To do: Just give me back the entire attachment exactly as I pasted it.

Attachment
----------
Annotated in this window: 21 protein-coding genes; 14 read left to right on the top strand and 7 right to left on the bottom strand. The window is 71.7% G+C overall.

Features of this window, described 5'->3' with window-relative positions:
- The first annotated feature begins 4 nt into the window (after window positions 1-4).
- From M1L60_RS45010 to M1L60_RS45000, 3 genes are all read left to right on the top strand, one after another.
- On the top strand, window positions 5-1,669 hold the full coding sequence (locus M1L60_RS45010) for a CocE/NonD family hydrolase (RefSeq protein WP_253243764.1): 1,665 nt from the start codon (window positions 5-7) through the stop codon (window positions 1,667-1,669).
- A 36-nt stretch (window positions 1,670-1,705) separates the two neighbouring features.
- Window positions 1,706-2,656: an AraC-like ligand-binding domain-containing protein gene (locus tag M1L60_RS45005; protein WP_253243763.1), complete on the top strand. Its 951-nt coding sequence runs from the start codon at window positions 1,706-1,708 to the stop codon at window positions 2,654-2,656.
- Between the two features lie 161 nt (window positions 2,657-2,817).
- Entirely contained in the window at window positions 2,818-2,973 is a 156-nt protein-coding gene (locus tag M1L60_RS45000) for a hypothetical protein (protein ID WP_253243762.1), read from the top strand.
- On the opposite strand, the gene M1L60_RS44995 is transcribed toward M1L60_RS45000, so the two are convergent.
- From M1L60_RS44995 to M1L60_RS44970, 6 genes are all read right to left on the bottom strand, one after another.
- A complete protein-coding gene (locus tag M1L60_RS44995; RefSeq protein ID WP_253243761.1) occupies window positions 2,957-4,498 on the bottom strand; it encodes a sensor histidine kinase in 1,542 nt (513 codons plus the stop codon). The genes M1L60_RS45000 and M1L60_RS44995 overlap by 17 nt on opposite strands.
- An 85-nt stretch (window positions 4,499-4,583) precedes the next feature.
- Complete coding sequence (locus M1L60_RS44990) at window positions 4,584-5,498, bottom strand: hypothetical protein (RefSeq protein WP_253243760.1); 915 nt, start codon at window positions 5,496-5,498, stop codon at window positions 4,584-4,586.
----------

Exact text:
Annotated in this window: 21 protein-coding genes; 14 read left to right on the top strand and 7 right to left on the bottom strand. The window is 71.7% G+C overall.

Features of this window, described 5'->3' with window-relative positions:
- The first annotated feature begins 4 nt into the window (after window positions 1-4).
- From M1L60_RS45010 to M1L60_RS45000, 3 genes are all read left to right on the top strand, one after another.
- On the top strand, window positions 5-1,669 hold the full coding sequence (locus M1L60_RS45010) for a CocE/NonD family hydrolase (RefSeq protein WP_253243764.1): 1,665 nt from the start codon (window positions 5-7) through the stop codon (window positions 1,667-1,669).
- A 36-nt stretch (window positions 1,670-1,705) separates the two neighbouring features.
- Window positions 1,706-2,656: an AraC-like ligand-binding domain-containing protein gene (locus tag M1L60_RS45005; protein WP_253243763.1), complete on the top strand. Its 951-nt coding sequence runs from the start codon at window positions 1,706-1,708 to the stop codon at window positions 2,654-2,656.
- Between the two features lie 161 nt (window positions 2,657-2,817).
- Entirely contained in the window at window positions 2,818-2,973 is a 156-nt protein-coding gene (locus tag M1L60_RS45000) for a hypothetical protein (protein ID WP_253243762.1), read from the top strand.
- On the opposite strand, the gene M1L60_RS44995 is transcribed toward M1L60_RS45000, so the two are convergent.
- From M1L60_RS44995 to M1L60_RS44970, 6 genes are all read right to left on the bottom strand, one after another.
- A complete protein-coding gene (locus tag M1L60_RS44995; RefSeq protein ID WP_253243761.1) occupies window positions 2,957-4,498 on the bottom strand; it encodes a sensor histidine kinase in 1,542 nt (513 codons plus the stop codon). The genes M1L60_RS45000 and M1L60_RS44995 overlap by 17 nt on opposite strands.
- An 85-nt stretch (window positions 4,499-4,583) precedes the next feature.
- Complete coding sequence (locus M1L60_RS44990) at window positions 4,584-5,498, bottom strand: hypothetical protein (RefSeq protein WP_253243760.1); 915 nt, start codon at window positions 5,496-5,498, stop codon at window positions 4,584-4,586.